Home' A Plus Magazine : July 2013 Contents HKFRS
48 July 2013
Gary Stevenson is director, technical and training, at
BDO Hong Kong.
Where an unvested award is cancelled it is
therefore necessary to determine whether
this is a consequence of forfeiture or not.
A director of company X voluntarily cancels
unvested share options.
This cancellation is accounted for as an
accelerated vesting and not as a forfeiture
even though it was at the choice of the
director as it does not result from failure to
meet a vesting condition.
7. Convertible notes:
Conversion rights, which result in the
exchange of a fixed amount of cash for a fixed
number of shares, are classified as equity. If
this test is not met they are accounted for as a
derivative financial liability. Convertible notes
may include anti-dilution clauses to protect
the note holder when one or more dilutive
events occur, for example, bonus issues,
share splits or rights issues.
Although such clauses result in a variable
number of shares being issued, they are
not considered to fail the fixed-for-fixed
test provided the effect is to maintain the
relative rights of the note holders and equity
shareholders before and after the dilutive
event. The terms of anti-dilution clauses
need to be considered carefully therefore to
determine the substance of any adjustments.
An entity issues a convertible note with a
conversion price of HK$1. The note contains
an anti-dilution clause which resets the
conversion price to the lower of HK$1 and the
price of any new shares which are issued at
full market value.
This adjustment fails the fixed-for-fixed
test as it compensates the note holders if new
shares are issued at a market price which is
lower than the conversion price. Other equity
shareholders do not enjoy a similar benefit.
8. Current liabilities:
classification of convertible
Where a convertible note is accounted for
as a compound financial instrument the
debt and equity components are presented
separately. The debt component is classified
as a current or non-current liability depending
on the terms of the note. Any terms that
could, at the option of the counterparty, result
in settlement of the note by the issue of equity
instruments do not affect this classification.
The possibility of conversion is ignored
therefore and only the repayment terms
of the debt component are considered.
Convertible notes may often contain
embedded put options. Irrespective of
whether these embedded derivatives are
accounted for separately or as part of the
debt component they are always relevant to
the current or non-current classification of
Entity Y issued a five-year convertible note
on 1 March 2011, which is accounted for as
a compound financial instrument. The note
is convertible into ordinary shares at the
option of the holder at any time after issue.
The terms also include an embedded put
option, exercisable by the holder from the
second anniversary of the date of issue of
the note. The option has been accounted for
separately as a derivative financial liability.
Entity Y classifies the debt component
of the note as non-current in its financial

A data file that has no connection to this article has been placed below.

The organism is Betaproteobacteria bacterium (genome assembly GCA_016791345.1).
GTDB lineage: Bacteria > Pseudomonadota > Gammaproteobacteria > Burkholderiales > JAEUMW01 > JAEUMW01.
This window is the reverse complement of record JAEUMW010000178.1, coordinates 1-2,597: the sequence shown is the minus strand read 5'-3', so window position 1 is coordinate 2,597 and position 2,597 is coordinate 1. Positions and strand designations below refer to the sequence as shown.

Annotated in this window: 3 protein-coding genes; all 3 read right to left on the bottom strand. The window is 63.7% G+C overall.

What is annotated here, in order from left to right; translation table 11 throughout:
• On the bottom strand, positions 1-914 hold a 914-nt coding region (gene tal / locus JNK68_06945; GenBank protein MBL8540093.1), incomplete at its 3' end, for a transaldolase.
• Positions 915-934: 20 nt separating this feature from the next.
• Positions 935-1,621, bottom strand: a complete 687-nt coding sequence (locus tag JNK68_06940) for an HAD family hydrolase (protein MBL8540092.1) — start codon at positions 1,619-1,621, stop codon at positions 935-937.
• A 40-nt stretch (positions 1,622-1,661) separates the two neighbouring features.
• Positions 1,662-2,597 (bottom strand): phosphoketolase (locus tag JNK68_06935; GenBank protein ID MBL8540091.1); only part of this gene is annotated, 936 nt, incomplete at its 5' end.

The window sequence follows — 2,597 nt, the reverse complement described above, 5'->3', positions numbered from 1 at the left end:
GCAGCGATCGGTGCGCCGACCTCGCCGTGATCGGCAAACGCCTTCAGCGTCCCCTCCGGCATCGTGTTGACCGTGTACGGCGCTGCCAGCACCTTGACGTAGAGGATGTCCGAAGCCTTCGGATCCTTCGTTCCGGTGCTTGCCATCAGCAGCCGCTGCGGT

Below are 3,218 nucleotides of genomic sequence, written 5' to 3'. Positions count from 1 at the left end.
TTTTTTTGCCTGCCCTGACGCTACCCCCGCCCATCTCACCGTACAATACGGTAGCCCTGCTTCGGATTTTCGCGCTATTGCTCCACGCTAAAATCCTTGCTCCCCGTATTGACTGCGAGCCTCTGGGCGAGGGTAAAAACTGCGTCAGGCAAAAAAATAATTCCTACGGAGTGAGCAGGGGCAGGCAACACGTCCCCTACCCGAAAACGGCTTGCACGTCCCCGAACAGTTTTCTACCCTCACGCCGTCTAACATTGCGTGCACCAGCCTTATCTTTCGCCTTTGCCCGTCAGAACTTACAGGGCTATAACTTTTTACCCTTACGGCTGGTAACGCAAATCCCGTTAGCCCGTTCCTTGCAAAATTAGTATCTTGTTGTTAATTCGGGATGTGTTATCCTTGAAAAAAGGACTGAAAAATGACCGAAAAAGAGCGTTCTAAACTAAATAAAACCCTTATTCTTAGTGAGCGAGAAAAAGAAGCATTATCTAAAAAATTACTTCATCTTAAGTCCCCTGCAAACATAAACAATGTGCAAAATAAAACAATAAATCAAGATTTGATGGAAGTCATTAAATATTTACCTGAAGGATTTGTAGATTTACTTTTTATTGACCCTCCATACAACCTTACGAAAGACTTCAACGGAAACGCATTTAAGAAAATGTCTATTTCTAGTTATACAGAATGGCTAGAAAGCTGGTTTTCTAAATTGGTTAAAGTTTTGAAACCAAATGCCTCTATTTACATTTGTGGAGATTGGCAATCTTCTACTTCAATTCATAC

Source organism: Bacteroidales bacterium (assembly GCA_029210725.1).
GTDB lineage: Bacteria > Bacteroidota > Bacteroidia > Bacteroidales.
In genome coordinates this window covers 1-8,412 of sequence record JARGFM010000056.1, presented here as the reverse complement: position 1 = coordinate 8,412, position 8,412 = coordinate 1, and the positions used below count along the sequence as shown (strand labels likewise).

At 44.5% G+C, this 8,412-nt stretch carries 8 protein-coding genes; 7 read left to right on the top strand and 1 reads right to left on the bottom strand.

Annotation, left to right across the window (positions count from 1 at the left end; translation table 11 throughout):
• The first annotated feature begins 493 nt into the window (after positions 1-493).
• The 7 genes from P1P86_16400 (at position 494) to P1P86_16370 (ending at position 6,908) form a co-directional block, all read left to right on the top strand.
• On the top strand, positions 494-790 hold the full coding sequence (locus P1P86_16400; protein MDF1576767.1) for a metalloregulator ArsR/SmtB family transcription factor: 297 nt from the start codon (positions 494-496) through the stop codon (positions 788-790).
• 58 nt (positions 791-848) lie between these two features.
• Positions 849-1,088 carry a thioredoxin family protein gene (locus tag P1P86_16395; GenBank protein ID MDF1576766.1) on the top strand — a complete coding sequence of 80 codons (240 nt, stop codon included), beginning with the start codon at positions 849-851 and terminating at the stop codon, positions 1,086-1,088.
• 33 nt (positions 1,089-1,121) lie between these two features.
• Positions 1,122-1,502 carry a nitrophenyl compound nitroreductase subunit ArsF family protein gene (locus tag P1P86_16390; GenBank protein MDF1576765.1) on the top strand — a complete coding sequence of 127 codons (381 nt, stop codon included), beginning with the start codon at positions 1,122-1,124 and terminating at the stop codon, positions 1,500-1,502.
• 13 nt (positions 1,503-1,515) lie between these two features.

statements for the year ended 31 December
2011. The fact that the note can be settled
by issuing shares within 12 months does
not affect this classification. Entity Y will
however classify the debt component as a
current liability in the following financial
year as it cannot avoid the obligation to
settle the note in cash within 12 months if the
holder exercises the put option.
9. Financial instruments:
dealing in commodities
Contracts to buy and sell non-financial items
such as commodities are accounted for as
derivatives where the contracts can be settled
net in cash unless they are entered into and
continue to be held for the entity's own use.
One of the ways a contract will be considered
to be settled net in cash is where the entity
has a past practice of taking delivery of the
commodity and selling it within a short
period after delivery for the purpose of
generating profit from short-term fluctuations
in price or dealer's margin. The own use
exemption does not apply to these contracts.
Consequently entities that are dealing or
trading in commodities will normally have to
account for their purchase and sale contracts
Entity Z buys and sells nonferrous metals,
such as copper and aluminium, to generate a
dealing profit. Z sells the metals within a short
period after delivery in the same condition
that they were purchased from Z's suppliers.
Z provides no services related to the metals to
Entity Z's commodity sales and purchase
contracts are considered to be net cash
settled and will be accounted for as derivative
10. Service contracts:
recognition of costs
Revenue and costs that relate to the same
transaction or event are normally recognized
together. For some service contracts
the timing of incurring costs may vary
considerably from the timing of recognizing
revenues. Costs should only be deferred
however when they qualify for recognition as
Entity C provides environmental project
development and advisory services to
customers to assist them in reducing their
carbon emissions. Each service contract
normally lasts for five years. The amount
of consideration is based on the annual
emissions allowances obtained by the
customer during the contract period. Revenue
is recognized when the emissions allowances
are certified each year. C incurs significant
non-recurring set-up costs, including staff
costs, professional fees and travel expenses
in the first year of the contract. There are few
such costs in later years.
The one-off set-up costs will be expensed
as incurred, as they do not meet the definition
of inventory, property, plant and equipment
or intangible assets. Spreading these costs
over the contract period would not be
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